House DE by Davidclovers


House DE by Davidclovers

Hong Kong studio Davidclovers have covered the interior of this house in aluminium strips to create patterns of light and shadow that change throughout the day.

House DE by Davidclovers

Situated at Clearwater Bay in Hong Kong and called House DE, the design merged two existing homes into one,  joined by three staircases.

House DE by Davidclovers

The undulating fins admit natural light through the ceiling during the daytime while emitting artificial illumination at night.

House DE by Davidclovers

Photographs are by Almond Chu.

House DE by Davidclovers

Here's more from the architects:


House DE is an “infill” townhouse, spectacularly sited on a hillside above Clearwater Bay, Hong Kong.

House DE by Davidclovers

Combining two existing units into one, the design uses the volumes of three staircases to blend, burrow and interlock spaces vertically across four floors.

House DE by Davidclovers

Each “interaction” is materially monolithic, using stone, wood and a series of delicate aluminum fins.

House DE by Davidclovers

Defined by these fins, the texture and form of the lantern-volume subtly changes shape and depth, casting shadow and emitting light in different ways throughout the day.

House DE by Davidclovers

Each stair-volume pries open the house vertically and horizontally, pulling in daylight and emitting artificial light.

House DE by Davidclovers

Thickening the existing building enclosure and stretching it across the front and rear, the bedrooms and new master suite on the upper floors are protected from the elements, yet opens up to views of the natural surroundings.

House DE by Davidclovers

Towards the South, the facade thickens and torques, providing shade for bedrooms and balconies; while on the North, the facade transforms into a garden trellis for an outdoor dining terrace.

House DE by Davidclovers

House DE by Davidclovers

House DE by Davidclovers

House DE by Davidclovers

House DE by Davidclovers

House DE by Davidclovers

House DE by Davidclovers

House DE by Davidclovers

House DE by Davidclovers

See also:


Barker Residence by
Yud Yud by Davidclovers
and C.E.B. Reas
House in Fukuyama by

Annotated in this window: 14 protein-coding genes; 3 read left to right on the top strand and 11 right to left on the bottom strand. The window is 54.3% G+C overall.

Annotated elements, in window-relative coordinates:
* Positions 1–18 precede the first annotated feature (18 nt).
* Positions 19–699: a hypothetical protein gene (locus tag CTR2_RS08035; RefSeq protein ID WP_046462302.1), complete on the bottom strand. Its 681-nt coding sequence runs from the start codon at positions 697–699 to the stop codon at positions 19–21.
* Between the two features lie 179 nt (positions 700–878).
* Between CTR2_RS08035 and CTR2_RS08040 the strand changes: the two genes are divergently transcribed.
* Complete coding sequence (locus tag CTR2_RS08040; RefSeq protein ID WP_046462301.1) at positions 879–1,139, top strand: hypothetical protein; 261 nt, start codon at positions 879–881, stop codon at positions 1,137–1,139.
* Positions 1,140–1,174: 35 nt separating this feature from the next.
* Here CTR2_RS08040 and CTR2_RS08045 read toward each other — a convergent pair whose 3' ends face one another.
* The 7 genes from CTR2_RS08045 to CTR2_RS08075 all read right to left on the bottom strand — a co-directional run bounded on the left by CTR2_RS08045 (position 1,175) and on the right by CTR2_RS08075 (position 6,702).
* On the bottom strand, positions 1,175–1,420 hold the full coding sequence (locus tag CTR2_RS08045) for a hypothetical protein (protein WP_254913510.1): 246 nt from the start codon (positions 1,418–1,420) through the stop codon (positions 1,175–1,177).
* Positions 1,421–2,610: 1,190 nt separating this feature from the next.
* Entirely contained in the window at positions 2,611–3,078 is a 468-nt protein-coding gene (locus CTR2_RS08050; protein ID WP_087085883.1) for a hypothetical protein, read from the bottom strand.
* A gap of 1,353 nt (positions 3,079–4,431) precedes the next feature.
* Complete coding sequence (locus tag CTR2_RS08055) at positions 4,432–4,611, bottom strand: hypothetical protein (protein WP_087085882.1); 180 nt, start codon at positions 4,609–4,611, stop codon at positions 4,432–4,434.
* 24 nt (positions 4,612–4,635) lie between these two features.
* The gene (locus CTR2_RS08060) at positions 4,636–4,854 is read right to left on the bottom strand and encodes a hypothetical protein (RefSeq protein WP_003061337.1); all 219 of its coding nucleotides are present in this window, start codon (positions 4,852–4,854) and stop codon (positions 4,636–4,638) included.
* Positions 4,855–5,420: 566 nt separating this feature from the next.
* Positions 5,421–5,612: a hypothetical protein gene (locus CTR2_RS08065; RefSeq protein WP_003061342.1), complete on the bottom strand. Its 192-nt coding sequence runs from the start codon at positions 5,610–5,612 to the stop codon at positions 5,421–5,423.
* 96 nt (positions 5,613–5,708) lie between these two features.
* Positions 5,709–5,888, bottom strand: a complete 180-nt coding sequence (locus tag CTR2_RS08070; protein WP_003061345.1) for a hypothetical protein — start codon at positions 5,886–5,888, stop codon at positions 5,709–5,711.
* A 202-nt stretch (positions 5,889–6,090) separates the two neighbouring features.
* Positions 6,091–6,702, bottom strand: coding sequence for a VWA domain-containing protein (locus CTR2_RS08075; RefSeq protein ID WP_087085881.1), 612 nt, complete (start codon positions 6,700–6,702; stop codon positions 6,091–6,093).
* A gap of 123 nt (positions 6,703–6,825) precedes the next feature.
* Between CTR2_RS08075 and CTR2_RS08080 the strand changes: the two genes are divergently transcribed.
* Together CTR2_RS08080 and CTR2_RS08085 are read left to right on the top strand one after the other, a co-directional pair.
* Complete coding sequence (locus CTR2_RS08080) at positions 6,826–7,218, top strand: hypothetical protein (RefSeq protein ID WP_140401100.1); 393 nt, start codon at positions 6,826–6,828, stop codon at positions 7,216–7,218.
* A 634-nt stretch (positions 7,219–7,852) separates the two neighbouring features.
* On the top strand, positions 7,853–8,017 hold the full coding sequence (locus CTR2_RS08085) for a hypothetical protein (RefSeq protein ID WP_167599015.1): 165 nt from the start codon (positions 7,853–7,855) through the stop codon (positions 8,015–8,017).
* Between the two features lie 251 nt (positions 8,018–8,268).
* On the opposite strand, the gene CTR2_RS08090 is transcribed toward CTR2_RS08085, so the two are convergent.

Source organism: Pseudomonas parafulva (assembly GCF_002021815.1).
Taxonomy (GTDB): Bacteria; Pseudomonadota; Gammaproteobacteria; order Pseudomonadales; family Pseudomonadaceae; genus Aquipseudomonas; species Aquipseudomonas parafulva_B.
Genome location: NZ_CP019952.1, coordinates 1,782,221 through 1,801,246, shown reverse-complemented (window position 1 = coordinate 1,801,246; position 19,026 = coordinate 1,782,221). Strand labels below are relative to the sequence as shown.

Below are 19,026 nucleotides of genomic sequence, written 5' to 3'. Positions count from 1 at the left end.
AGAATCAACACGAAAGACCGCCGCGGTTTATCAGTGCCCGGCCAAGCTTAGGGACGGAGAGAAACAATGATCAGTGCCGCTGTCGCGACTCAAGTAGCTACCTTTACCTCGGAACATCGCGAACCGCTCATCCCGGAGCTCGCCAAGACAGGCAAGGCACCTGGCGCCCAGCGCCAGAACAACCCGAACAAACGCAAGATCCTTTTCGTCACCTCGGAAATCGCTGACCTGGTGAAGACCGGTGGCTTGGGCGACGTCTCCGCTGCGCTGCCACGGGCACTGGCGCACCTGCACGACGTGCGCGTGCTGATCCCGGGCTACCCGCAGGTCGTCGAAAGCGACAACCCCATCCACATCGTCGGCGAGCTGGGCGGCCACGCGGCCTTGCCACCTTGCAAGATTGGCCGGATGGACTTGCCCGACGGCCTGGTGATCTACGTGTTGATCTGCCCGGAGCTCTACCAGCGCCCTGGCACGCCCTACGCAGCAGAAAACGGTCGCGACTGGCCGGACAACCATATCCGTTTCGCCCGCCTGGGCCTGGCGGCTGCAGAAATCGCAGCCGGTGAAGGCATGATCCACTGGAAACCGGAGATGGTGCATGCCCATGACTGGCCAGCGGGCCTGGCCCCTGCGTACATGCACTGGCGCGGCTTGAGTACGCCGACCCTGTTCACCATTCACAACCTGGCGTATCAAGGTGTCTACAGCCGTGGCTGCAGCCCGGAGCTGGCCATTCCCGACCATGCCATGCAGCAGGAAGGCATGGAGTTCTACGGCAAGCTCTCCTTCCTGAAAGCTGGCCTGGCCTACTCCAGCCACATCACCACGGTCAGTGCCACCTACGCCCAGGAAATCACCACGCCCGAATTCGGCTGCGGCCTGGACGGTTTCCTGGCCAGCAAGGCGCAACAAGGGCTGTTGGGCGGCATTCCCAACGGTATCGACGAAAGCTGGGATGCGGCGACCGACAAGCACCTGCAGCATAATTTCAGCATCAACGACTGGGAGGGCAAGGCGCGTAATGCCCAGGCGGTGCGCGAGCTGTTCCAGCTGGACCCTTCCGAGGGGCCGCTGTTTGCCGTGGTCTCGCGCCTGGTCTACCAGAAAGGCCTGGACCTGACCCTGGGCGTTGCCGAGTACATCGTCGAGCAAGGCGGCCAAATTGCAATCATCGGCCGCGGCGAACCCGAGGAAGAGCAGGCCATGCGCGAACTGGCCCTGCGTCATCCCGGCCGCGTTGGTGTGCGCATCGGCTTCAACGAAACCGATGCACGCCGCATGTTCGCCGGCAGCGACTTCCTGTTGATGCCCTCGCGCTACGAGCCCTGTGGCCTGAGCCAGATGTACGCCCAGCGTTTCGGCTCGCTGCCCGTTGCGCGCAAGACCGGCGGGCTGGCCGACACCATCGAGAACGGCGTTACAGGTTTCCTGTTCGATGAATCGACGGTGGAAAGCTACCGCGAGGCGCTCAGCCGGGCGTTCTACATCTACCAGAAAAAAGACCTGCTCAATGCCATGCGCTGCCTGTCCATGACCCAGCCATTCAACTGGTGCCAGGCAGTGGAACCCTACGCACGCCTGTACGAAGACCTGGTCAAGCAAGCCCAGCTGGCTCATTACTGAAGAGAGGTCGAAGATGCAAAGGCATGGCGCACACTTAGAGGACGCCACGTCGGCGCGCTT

Suppose Design Office

Posted on Monday October 25th 2010 at 5:52 pm by Laura Chan. Copyright policy | Comments policy

  • Dickie Smabers

    Pfeww, I'm happy I'm not the cleaninglady.
    Must take forever to clean all those fins

  • Lewis Mitchell

    It looks very interesting, however the cleaner will need an exceptionally long feather duster.

  • recon::decon

    I imagine this is what living underwater would look like.

  • yulmm

    office? why aluminium strips?

  • Paul

    Feels like a museum

  • RiverPhoenix

    Whoever have to clean that is gonna have one hell of a time reaching the inner part between those stripes

  • MMM

    You do realise if you own a house like this in Hong Kong you can probably afford a team of cleaners to clean your house… everyday.

  • Big Dawgg

    so all you cleaning experts are against blinds and louvres.. which get alot more dust because they are horizontal

  • Patapum

    This has to be heaven for the spiders… and the cleaning business is going to kiss your hand… so many stripes, glasses, …. this, or you are going to have to sell it after one week, when you realize the pain.

    • Iain

      Don't you worry about the spiders, whoever owns this place would be absolutely loaded given the fact that it's Hong Kong.

  • shell

    I love it. I don't care about the cleaning. It looks amazing.

  • fizz

    Never mind the cleaning issue, this would do me eyes in.

  • I would hit that. But then again, there are lots of institutional projects that I consider aesthetically livable (though ecologically absurd).

    This interior reminds me of a university student center.

  • headache house

  • Mummer

    Because having different light-changing patterns is imperative to your living how? Such a beautiful project, but would love to see more eco-friendliness, could have done without the aluminum overkill! D:

  • plng

    I love geometric designs and this seem like really great work, but this is a bit overkill. I felt a little disoriented looking at the pictures. I wonder if how it feel to be there in person.

  • Timian

    I can’t remember the last time the interior of a home gave me vertigo.

    The fins create an interesting effect, but as they seem to have swallowed the whole of the interior one’s eyes are denied even basic spatial information. If it weren’t for the sunlight coming in through the skylights I wouldn’t even be able to identify up or down.

    Look at the fifth photo down: where in space are you? Are you looking at a wall or the ceiling? It’s like being onboard a space station; every surface is the floor.